Potter on your feet?
I've just come back from the brutal
blast-furnace heat of The National Needlework Association's
[TNNA] trade show in Columbus, Ohio. I guess summer
is here, eh?
I love attending TNNA shows. I
get to catch up with fiber friends from all over.
I've met the biggest names in the industry on
the carpeted floor of this trade show. I try really
hard not to be a gushing fangirl, but it doesn't
always work. How can you keep your composure around
someone as cool and talented as Norah Gaughan or
Cat Bordhi or Lucy Neatby or Sally Melville? I crumble
at their feet, but manage to hide it with hugs and
I also love TNNA because I get
to see what the yarn companies have created for us
to play with for the season
to come. This year, the most prevalent trend I noticed
was that the Noro influence seems to be everywhere
-- companies of all kinds are adding Noro-style colored
yarn to their lineups. The most exciting of these
was from Rowan, designed by Kaffe Fassett himself.
At the mill, he ripped bits of differently colored
roving, putting them in the order he wanted to get
signature Fassett colorways. Oh, and the colors don't
repeat in the skein, either. Way cool.
I spotted Harry Potter-themed Opal
sock yarn. Koigu's new silk + wool. More new knitting
bags from our favorites at Lexie Barnes, Knowknits,
Offhand Designs and Namaste. Super-cool new gadgets.
In almost every booth, at least one product with
a green or organic focus, which
is a great direction for the industry [as long as
green really does mean green, that is...which is
something I plan to investigate more in the coming
year]. And many more yarn companies signed on for
our upcoming Yarn Roundtables.
All over the trade show floor,
I felt the excitement of retailers as they stocked
their shops for fall and winter to come. It was a
good show, and that means great things for us as
So it's hot where
I am, but the knitting continues. I've always got
a project standing by for whatever temperature it
might be. Hot = lace for me. Lately, though, hot
= spindling. I've somehow made the leap from timid
newbie spinner to brave spindler-in-public. The whole
story is in my Knittyspin
column this issue.
Did you think I'd
forgotten? Never! Yup, it's time once again for the
Knitty Calendar Contest! You'll find all the details
here. Remember: this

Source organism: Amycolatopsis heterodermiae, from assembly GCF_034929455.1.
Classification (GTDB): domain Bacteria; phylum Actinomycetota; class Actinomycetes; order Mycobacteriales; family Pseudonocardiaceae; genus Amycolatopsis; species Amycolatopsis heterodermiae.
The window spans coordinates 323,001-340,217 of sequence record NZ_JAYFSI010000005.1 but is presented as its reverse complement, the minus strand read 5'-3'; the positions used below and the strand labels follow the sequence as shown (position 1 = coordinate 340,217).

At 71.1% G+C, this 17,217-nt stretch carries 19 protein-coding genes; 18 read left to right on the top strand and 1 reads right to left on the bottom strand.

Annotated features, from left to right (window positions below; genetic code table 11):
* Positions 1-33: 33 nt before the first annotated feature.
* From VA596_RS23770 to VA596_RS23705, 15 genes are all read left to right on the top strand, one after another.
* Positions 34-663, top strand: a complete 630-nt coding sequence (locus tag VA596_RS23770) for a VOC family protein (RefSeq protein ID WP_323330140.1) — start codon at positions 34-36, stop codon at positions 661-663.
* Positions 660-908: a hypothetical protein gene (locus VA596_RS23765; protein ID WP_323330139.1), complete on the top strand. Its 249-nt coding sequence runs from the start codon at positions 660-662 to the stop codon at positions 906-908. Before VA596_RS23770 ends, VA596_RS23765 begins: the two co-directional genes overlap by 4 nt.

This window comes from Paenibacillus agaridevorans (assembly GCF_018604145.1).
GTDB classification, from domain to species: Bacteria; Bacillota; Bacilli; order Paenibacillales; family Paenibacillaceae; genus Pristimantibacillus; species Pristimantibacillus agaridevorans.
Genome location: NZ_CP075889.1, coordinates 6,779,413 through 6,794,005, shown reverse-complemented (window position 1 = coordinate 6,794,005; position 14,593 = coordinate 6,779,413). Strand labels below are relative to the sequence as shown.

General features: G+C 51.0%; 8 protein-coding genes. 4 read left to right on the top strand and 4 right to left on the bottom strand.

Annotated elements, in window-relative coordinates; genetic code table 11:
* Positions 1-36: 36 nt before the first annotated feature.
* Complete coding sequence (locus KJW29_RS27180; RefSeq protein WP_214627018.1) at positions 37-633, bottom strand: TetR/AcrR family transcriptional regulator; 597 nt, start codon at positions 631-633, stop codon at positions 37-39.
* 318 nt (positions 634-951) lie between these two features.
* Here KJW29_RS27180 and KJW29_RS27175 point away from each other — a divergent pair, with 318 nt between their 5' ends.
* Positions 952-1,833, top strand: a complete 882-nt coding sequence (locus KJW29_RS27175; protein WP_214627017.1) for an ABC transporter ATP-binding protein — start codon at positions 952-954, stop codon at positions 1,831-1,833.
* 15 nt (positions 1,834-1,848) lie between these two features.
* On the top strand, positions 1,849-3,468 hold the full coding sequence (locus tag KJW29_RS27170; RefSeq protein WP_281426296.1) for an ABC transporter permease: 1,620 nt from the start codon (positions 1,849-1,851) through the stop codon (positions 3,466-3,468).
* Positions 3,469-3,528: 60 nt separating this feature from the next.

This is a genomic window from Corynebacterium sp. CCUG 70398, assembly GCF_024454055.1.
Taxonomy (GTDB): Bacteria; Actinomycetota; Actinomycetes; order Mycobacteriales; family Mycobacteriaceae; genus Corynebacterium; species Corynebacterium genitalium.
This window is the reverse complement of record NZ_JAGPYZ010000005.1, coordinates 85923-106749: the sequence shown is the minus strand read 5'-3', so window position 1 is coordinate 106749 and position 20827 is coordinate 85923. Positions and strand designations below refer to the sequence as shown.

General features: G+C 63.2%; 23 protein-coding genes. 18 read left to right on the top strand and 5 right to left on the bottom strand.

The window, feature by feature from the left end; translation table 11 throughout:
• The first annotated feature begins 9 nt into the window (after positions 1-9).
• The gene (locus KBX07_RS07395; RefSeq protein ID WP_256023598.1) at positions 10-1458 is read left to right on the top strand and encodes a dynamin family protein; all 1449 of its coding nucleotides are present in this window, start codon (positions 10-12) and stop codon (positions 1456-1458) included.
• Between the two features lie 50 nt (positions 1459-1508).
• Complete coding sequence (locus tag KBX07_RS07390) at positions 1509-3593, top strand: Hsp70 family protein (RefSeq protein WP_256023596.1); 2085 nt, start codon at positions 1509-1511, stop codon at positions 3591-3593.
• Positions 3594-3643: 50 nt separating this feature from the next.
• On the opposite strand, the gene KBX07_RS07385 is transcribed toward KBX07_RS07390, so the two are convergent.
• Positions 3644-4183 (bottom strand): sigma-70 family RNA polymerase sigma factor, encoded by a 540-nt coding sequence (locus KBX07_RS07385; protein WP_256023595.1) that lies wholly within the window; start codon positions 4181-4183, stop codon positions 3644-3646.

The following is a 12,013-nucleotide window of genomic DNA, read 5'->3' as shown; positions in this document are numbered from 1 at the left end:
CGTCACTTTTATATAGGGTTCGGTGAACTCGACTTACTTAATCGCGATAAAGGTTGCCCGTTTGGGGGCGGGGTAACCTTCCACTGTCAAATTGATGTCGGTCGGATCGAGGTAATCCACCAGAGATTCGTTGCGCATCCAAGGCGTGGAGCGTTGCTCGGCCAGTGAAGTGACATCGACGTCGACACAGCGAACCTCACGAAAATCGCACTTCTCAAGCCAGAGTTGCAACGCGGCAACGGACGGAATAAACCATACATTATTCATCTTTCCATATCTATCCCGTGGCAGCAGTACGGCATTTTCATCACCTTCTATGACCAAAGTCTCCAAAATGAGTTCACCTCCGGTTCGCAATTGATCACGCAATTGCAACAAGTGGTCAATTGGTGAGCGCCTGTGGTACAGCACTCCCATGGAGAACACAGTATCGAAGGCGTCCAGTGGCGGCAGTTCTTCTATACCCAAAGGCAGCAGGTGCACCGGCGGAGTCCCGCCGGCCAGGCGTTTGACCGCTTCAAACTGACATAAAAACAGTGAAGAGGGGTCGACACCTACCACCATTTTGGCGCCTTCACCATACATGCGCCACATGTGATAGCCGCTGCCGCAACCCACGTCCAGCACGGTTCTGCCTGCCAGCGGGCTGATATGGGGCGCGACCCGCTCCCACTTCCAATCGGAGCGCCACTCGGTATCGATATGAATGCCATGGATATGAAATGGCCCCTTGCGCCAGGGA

contest isn't about how beautiful or intricate your
knitting is. It's about taking great photographs,
whether it's you doing the photographing or a friend
of yours who's handy with a camera. Don't be shy...enter!
To always know the latest Knittynews,
sign up for the free Knitty
reader list! The list is never shared with anyone
and we only send out a few messages a year. We know
our internet manners.
Amy R Singer
Each season is different
for my spinning and me. Summer is social season.
With Maryland at one end of summer
and Rhinebeck at the other, spinners get to be openly
and outwardly social, going to fiber events, visiting
with each other and stuffing our stashes to bursting.
(What if all of the fiber in the world pulls a Lost*
season ender, and I can’t
buy more fiber? What if this winter is as cold, or
colder than last and my house, my family needs extra
insulation! It’s altruistic,
maternal, my fiber buying.)
We set up our wheels
on porches, take them on vacation. Spinning goes
outside for the summer. Summer for me is also spindle
season, spindling goes and spindling flows. I only
need a small bag, even a pocket, for a spindle and
some fiber. For me spindling takes less concentration
than knitting. My hands just do it while the rest
of me is chatting at a barbeque, cheering from
the sidelines, hanging around the campfire, waiting
my turn on the bocce pitch, and soaking up summer.
What is summer spinning to you?
* No way, I’m spoiling
for those of you yet to catch up.
Fiber and spinning reviews...
If you have fiber, spindles,
books, or other spinny products or tools that you'd
like us to review, write me
for submission information.